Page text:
Isaac Morton is introduced in this episode and it’s immediately clear that he’s a great character. So how does his grand debut wind up as an average episode instead of aspiring to greatness? Mostly because it’s a little boring. It alternates between two settings, school and the library, and it doesn’t have any of the regular adult characters like Connie, Eugene or Whit. Coach Fred Zachary is the first adult character we hear and is probably the best in the episode, but he is only in the first scene. Since he’s quite funny, I would have liked to have heard me a few more times in this story. Wherever Coach Zachary goes, there’s incompetence, and not necessarily his own. He just winds up with hopeless students sometimes. He kindly points out to Isaac that his goal is in the other direction that he was going and that he had been playing the game of soccer horribly wrong. This reminds me of Connie Goes to Camp, in which Coach Zachary hilariously fails to teach the boys anything. They’re constantly doing the opposite of what they’re supposed to do. They point the arrows the wrong way, they put their paddles in the water the wrong way, and they don’t untie their canoe from the dock and can’t figure out why they aren’t moving anywhere. Isaac would have fit right into that group of boys.
Since insecurity exists in one’s own mind, Isaac Morton manages to pull off the feat of being an interesting character in an otherwise uninteresting story. Everything he says to others or to himself adds to the show while other characters contribute little or detract from it. The scene with Jack stumbling to answer a math problem in front of the class would have been nothing without Isaac’s valuable commentary. He reshapes the scene before the audience to make Jack look like the cool guy who is just playing around and having fun, rather than actually being genuinely nervous. It is obvious that Isaac’s perspective is skewed and inaccurate, which adds to the entertainment value and shows him to be an original and likeable character. Even when he insults Lucy by saying “people like you and me” are “goofy-looking, bland, [and] clumsy,” you can tell he hurts her feelings by accident and is completely oblivious to the reality of the situation. Isaac has no bad intentions in this episode. He even comes right out and says to Lucy that he just wants to be like Jack Davis. You have to admire him for being so honest.
Of course Isaac picks C.S. Lewis as the author to do his project on. Lewis’ nickname was “Jack” after all, so Isaac can’t help but be drawn to him. He makes an interesting comparison between himself and Jack Davis. He calls Jack “popular and cool,” compared to himself who is “plain, ordinary and boring.” This self-description so obviously does not fit the facts from the audience’s perspective. In this episode Jack Davis is one who seems boring compared to this new and thoughtful character called Isaac Morton. He is anything but plain. Jack doesn’t come across as cool, but as cold. He comes to the library late and then says, “You look like you have the situation under control. Maybe I should let you get started and I’ll pick up as we go along. No sense doubling our effort.” When I hear that line I think there is no reason whatsoever for Isaac not to believe that Jack is slacking off and planning to force Isaac to do the whole project himself. Isn’t getting out of work what Jack does? He’s the boy who tried to skip church cleanup day by hanging out at Whit’s End with Lucy. Isaac had every right to be suspicious of Jack’s intentions.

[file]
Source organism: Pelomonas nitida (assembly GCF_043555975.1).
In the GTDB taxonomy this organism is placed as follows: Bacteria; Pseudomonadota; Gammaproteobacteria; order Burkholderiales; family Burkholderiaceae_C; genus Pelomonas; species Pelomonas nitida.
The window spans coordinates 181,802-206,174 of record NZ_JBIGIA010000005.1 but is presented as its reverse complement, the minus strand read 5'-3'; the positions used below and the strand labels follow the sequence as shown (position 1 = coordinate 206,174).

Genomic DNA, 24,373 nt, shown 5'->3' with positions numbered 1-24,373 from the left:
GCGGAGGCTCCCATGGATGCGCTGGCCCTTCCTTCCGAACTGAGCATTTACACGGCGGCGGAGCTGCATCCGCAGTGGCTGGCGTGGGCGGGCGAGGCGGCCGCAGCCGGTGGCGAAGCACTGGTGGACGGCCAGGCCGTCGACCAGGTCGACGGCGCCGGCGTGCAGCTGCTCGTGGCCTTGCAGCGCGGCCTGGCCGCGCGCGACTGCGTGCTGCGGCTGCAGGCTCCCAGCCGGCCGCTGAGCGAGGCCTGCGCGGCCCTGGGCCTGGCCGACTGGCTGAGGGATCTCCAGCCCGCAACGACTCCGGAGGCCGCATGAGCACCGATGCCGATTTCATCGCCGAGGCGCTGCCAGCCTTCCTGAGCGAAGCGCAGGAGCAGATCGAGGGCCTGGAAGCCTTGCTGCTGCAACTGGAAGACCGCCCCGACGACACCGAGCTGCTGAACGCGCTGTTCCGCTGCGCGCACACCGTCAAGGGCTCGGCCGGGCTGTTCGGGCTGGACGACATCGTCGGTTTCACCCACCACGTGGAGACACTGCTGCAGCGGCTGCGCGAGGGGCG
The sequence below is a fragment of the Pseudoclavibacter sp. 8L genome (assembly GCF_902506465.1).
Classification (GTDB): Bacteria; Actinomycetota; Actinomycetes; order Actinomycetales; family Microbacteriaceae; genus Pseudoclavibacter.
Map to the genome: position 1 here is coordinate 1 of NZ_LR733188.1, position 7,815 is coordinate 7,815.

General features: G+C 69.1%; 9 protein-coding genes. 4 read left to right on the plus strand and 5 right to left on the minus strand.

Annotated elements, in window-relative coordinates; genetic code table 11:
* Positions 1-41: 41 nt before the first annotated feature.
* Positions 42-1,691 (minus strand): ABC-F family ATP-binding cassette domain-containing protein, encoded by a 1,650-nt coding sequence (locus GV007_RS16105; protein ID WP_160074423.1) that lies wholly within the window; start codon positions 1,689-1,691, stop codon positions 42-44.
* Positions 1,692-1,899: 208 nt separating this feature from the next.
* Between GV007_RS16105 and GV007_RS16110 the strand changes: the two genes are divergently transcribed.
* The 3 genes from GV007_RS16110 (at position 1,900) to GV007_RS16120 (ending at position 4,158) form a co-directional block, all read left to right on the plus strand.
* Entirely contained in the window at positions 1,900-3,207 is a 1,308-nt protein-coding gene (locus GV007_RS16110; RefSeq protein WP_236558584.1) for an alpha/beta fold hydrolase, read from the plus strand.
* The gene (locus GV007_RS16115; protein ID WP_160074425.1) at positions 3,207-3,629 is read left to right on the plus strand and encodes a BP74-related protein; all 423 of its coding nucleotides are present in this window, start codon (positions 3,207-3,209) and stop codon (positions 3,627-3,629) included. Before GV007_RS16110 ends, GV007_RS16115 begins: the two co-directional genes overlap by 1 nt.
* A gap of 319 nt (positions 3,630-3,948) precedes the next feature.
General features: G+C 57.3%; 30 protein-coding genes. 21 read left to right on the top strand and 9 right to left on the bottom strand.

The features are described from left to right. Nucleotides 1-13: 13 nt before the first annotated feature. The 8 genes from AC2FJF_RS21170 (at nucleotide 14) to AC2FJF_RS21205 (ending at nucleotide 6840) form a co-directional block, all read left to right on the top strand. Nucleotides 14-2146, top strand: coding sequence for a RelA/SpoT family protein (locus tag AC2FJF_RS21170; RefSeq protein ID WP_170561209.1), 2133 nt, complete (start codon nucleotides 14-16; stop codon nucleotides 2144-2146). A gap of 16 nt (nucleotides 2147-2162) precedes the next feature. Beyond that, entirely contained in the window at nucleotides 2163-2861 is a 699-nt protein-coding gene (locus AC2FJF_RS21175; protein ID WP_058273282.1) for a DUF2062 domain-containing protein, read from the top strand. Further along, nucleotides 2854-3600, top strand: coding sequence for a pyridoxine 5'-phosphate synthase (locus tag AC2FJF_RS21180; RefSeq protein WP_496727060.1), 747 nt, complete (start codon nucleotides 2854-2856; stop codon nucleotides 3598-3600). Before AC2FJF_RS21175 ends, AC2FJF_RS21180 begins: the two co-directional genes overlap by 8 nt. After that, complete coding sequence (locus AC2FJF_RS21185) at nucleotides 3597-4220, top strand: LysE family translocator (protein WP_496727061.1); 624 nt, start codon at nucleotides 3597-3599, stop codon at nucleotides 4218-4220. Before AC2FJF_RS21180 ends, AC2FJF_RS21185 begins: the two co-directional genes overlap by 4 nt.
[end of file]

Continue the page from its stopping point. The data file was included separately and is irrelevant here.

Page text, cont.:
Isaac has two strong characteristics in this episode. He admires Jack and he wants to do what’s right. Naturally, these two feelings come into conflict when Mrs. Rush confronts him and starts asking questions. Isaac wants to stand up for Jack, but he also wants to do what’s right and tell the truth. Isaac shows off his strengths as a likeable character through his weaknesses. He is not a very convincing liar. He is hilarious as he tries to worm his way out of answering the teacher’s questions and is totally unable to hide his obvious nervousness. Mrs. Rush asks what things he has been researching for the project and Isaac replies that he’s been looking up “interesting stuff,” but can’t be more specific about it. While this line seems to have been written to give Mrs. Rush a big clue that something isn’t quite right here, it doesn’t make sense for Isaac to say. Why would Isaac, the boy who is convinced that he has to research this project on his own and has spent countless hours in the library doing just that, not be able to specify anything that he’s looked up about C.S. Lewis? If he had been slacking off, I can understand that answer from him. But Isaac clearly hasn’t and so you would expect him to be able to say something more than just “interesting stuff.”
My biggest problem with this episode is the conclusion. Isaac suddenly stumbles across Jack and finds out he was working in another part of the library the whole time. Jack says was going to call Isaac later to compare notes. Sure, Jack and Isaac never exchanged phone numbers and Jack decided to wait until the last possible day to compare notes on this major project, but that’s not a problem, right? Wrong. You can’t possibly collaborate to create a single report by not working together; otherwise there would be huge overlap in the details covered. And the last day is not a great time to start trying to put together a cohesive report. Jack says he figured Isaac didn’t want to do the report with him, but I don’t believe that for a second. Isaac gave no indication of this whatsoever, but Jack definitely did hint that he didn’t want to do the project with Isaac. Therefore, I don’t buy this happy ending, which is too quick, easy and simplistic. Overall, the story is just average. Isaac has a strong performance but Jack, who is usually strong as well, is surprisingly weak and uninteresting this time. This episode gets 3 out of 5 stars.